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When I first met Sawyer Gebauer – the weighty, valley-low voice behind Catch Prichard – he was called another name. He was in another country, manning a different musical project (the melancholy Europe-based Brittsommar), and far removed from his American roots. He was physically away from home, but also emotionally and culturally. Gebauer has often discussed “home” as a symbol in interviews, namely that you can never return to it in a pure sense. It is a theme so prevalent in his work that it informed a song title on his latest EP Eskota. But in spite of his itinerant past, it seems that he’s getting mighty close to a hearth of his own making.
In the past twelve months, the songwriter has re-tethered himself to American soil after five years gone. Gebauer settled in the Bay Area last fall after a cross-country road trip that centered on the recording of this very album, in a Texas ghost town no less.
That town, was called Eskota.
The story of Eskota’s making is just as mesmerizing as the record itself, to the extent that it’s difficult to examine them separately…much like it’s a chore at times to distinguish Sawyer Gebauer from Catch Prichard, the artist from the person. There is a vague picture, but one cloaked in so much romanticism that it is blurred.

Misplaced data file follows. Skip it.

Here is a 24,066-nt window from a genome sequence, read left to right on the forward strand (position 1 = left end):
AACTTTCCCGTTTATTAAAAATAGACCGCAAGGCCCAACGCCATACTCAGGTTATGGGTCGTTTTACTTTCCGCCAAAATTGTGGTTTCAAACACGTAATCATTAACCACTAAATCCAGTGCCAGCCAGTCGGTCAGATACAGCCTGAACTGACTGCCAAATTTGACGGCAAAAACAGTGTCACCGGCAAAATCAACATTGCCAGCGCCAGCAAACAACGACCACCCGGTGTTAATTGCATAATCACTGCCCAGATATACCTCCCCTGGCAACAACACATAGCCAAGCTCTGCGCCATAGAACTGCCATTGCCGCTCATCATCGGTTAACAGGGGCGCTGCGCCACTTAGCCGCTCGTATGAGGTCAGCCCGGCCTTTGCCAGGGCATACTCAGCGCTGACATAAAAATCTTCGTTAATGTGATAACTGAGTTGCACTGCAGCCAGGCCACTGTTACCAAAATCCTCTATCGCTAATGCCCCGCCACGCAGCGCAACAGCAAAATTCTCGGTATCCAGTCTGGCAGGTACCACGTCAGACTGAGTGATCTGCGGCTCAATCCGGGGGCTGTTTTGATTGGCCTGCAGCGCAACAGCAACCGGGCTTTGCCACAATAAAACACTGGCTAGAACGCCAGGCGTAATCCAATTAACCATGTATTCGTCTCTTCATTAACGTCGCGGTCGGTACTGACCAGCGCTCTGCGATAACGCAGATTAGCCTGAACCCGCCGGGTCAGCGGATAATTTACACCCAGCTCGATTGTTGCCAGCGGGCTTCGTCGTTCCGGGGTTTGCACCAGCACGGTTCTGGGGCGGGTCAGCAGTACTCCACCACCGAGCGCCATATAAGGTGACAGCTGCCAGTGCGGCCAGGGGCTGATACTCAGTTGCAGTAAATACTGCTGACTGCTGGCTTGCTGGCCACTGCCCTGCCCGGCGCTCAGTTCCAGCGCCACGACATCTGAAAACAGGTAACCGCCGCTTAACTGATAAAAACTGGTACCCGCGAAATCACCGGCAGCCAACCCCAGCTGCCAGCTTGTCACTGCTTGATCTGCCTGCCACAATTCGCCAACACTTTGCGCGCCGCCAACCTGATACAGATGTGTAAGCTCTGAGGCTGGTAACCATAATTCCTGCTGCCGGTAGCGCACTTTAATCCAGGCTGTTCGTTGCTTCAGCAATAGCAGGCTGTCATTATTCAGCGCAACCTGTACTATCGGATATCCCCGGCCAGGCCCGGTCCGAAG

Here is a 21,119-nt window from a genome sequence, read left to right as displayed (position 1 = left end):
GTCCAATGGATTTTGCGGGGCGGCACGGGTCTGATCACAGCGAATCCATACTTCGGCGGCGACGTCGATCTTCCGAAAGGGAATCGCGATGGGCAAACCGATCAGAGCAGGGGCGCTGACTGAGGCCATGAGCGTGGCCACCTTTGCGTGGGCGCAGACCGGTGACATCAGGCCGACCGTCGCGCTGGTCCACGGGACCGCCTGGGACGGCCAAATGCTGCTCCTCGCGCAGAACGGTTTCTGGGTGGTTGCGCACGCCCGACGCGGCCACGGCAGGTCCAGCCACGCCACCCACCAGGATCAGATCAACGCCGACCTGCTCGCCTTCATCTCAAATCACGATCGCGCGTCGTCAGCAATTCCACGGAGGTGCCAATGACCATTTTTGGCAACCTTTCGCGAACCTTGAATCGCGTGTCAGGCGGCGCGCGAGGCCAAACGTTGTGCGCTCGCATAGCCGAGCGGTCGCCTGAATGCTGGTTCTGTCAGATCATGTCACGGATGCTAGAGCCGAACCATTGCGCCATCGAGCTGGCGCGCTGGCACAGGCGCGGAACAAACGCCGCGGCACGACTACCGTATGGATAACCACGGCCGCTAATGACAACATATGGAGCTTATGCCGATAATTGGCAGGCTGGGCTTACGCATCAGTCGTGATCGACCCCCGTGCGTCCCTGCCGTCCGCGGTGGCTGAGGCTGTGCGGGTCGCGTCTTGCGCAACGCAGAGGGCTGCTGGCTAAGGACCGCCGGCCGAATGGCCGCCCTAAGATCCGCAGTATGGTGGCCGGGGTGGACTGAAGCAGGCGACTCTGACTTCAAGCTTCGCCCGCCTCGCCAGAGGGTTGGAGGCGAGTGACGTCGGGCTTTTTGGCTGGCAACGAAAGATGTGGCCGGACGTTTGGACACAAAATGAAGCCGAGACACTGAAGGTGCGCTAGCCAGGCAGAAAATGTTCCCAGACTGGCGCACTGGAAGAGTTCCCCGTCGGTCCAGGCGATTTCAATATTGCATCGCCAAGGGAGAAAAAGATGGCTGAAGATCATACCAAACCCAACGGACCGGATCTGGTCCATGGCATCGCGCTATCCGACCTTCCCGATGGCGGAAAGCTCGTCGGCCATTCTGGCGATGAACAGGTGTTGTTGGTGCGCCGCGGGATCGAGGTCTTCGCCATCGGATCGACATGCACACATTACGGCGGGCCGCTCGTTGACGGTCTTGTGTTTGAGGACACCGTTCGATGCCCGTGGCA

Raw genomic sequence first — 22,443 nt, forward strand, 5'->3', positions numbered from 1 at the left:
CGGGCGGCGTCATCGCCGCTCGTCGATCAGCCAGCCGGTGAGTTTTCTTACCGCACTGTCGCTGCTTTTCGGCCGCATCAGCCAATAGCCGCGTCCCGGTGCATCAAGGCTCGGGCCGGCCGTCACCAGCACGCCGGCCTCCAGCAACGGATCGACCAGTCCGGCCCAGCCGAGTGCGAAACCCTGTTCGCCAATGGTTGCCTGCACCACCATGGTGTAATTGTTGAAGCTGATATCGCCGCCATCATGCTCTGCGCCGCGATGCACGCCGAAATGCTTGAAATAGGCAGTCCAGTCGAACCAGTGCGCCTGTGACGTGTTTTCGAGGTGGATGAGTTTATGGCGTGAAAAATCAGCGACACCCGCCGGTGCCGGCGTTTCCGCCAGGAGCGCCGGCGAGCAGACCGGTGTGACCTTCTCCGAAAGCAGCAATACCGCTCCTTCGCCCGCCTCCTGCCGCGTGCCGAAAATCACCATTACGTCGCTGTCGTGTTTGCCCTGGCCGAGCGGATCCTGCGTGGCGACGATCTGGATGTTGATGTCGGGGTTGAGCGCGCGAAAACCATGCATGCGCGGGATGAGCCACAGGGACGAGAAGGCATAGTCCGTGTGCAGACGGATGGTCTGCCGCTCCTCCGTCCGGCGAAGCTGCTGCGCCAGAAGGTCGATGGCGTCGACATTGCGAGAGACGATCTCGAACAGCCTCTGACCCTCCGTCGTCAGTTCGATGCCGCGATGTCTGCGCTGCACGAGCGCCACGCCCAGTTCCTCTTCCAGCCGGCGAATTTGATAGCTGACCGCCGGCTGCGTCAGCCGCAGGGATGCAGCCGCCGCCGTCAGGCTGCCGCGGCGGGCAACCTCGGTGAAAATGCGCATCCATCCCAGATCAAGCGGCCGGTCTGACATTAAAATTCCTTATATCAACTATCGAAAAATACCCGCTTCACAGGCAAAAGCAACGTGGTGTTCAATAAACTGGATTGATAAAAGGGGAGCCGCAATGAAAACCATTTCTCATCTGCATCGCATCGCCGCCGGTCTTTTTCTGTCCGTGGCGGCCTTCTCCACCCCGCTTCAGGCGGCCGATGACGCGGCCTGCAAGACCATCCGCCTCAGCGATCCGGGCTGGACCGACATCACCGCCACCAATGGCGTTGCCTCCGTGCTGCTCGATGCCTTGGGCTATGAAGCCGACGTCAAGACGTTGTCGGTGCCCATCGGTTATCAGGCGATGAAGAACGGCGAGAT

What is clear is the intent. What Gebauer set out to achieve as he drove from Wisconsin to Texas was a simpler sound, one detached from the dense arrangements of his former band. It had to be stripped down and restrained – so in order to facilitate such a mood, he and engineer Brad K. Dollar set up shop for a week in an abandoned mercantile. In the heat they lazed by day and recorded by night, drinking beer to pass the time between.
The record itself bears an authenticity that perhaps wouldn’t have surfaced had the tracks been laid in a fancy studio. Despite its simplicity (the pared down instrumentation features only guitar, pedal steel, drums and the occasional bass and Moog lines), there is a lot to chew on – a soup of intricate production details born of the location. Take for instance “Howl,” ushered in by a creaking chair and built upon the chirping Texas night. “You Can Never Go Home Again” signs off with lilting pedal steel and a faraway cough, presumably that of someone in the makeshift studio. These elements tastefully season the album like a well-prepared meal.
There is a warmth in Eskota I’ve yet to encounter in Gebauer’s music, an openness and vulnerability that doesn’t always show in his previous work. These songs seem both universally narrative and deeply personal, covering heartbreak (“So Close To It), friends remembered (“Eskota”), and becoming a native stranger (“Hometown”). Sonically it sits in a saddle between country, folk and Americana of the early ‘90s. Gebauer’s ten-gallon voice resonates over the brightness of electric guitar and pedal steel, anchoring any sweet feelings we might have with a dose of blues.
Though it’s taken a lot of mileage for him to get here, it seems Catch Prichard has arrived. Maybe you can go home after all.
Catch Prichard will play Rockwood Music Hall on October 26th. Tickets here.